Beetle Viruses, Nitrate Supplements, Missing Sense of Smell: COVID-19 Updates
August 21, 2020 | How a beetle virus is informing SARS-CoV-2 research, plus nitrate supplementation for aid breathing, new small molecules active against the virus, and a theory for why COVID-19 patients lose their sense of smell. Plus, $9.8 million from DOD for vaccine research and virus-like particles for vaccine development.
Researchers at the University of Otago (New Zealand) recently led a study showing that a virus serving as a biocontrol agent against the coconut rhinoceros beetle uses a "decoy" strategy to evade the immune system. They are now using the discovery to learn more about SARS-CoV-2. Viruses that replicate and assemble inside the nucleus have evolved special approaches to modify the nuclear landscape to their advantage, they explain. The research team used electron microscopy to learn the Oryctes rhinoceros nudivirus acquires a membrane inside the nucleus of the infected cell, and it gets fully equipped to infect new cells at this precise location. This is in contrast with other enveloped viruses, including coronavirus, which derive their membranes from other cellular compartments. The implication is that many of the viruses released by the infected cells will be enclosed in a cellular membrane while travelling inside the infected organism—meaning, they will be missed by the immune system and use this membrane decoy to penetrate any other type of cells without the need of a virus-specific receptor. Their research published in mBio. DOI: 10.1128/mBio.01333-20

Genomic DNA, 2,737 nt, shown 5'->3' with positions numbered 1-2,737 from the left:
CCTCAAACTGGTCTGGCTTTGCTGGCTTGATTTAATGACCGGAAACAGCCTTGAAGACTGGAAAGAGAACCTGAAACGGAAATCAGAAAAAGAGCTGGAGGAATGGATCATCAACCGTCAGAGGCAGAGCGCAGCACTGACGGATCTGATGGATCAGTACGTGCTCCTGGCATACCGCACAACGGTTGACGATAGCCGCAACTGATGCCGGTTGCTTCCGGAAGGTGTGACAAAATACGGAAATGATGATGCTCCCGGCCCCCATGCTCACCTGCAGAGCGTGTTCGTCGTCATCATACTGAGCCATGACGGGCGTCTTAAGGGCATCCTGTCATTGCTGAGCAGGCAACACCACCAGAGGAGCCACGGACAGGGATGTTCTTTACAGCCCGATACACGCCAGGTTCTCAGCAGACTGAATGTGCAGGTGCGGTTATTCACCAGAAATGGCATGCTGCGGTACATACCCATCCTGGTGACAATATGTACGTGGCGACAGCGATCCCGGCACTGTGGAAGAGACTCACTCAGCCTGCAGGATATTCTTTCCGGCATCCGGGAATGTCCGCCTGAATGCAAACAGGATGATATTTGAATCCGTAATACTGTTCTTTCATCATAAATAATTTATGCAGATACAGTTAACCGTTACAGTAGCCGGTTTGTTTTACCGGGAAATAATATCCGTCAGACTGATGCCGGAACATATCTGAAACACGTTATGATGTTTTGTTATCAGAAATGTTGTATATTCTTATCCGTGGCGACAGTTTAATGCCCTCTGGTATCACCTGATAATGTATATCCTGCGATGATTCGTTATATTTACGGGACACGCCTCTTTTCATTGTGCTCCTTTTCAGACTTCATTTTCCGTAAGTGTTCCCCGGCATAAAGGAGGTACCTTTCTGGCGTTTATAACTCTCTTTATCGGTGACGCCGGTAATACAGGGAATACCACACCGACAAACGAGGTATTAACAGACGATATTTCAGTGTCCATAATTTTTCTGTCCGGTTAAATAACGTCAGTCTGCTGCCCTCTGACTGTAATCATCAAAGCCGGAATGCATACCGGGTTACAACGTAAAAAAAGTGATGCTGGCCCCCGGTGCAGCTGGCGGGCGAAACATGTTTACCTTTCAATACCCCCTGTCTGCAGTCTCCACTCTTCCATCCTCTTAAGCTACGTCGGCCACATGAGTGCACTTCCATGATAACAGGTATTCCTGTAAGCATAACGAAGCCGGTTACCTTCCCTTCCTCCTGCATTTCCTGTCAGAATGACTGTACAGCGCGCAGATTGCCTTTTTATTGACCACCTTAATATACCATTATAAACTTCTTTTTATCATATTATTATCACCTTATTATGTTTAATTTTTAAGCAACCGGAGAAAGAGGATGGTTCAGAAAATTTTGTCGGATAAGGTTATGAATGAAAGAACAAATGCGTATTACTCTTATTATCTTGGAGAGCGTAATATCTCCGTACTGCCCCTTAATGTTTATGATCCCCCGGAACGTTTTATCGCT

Dietary nitrate supplementation could aid breathing and lung clearance in the elderly, and potentially help older COVID-19 patients get weaned from mechanical ventilation, suggests a study done in old mice by researchers at the University of Florida that published in The Journal of Physiology. Nitrate was shown to improve functioning of the diaphragm, the primary inspiratory muscle used for breathing and coughing. Researchers made their measurements during maximal activation, so the effects observed seem to be caused by an improvement in the function of contractile proteins rather than calcium handling. The benefits to people may not as pronounced as was observed in mice, they note, since the human diaphragm consists of 25-50% fast muscle cells versus 90% in the rodents. DOI: 10.1113/JP280027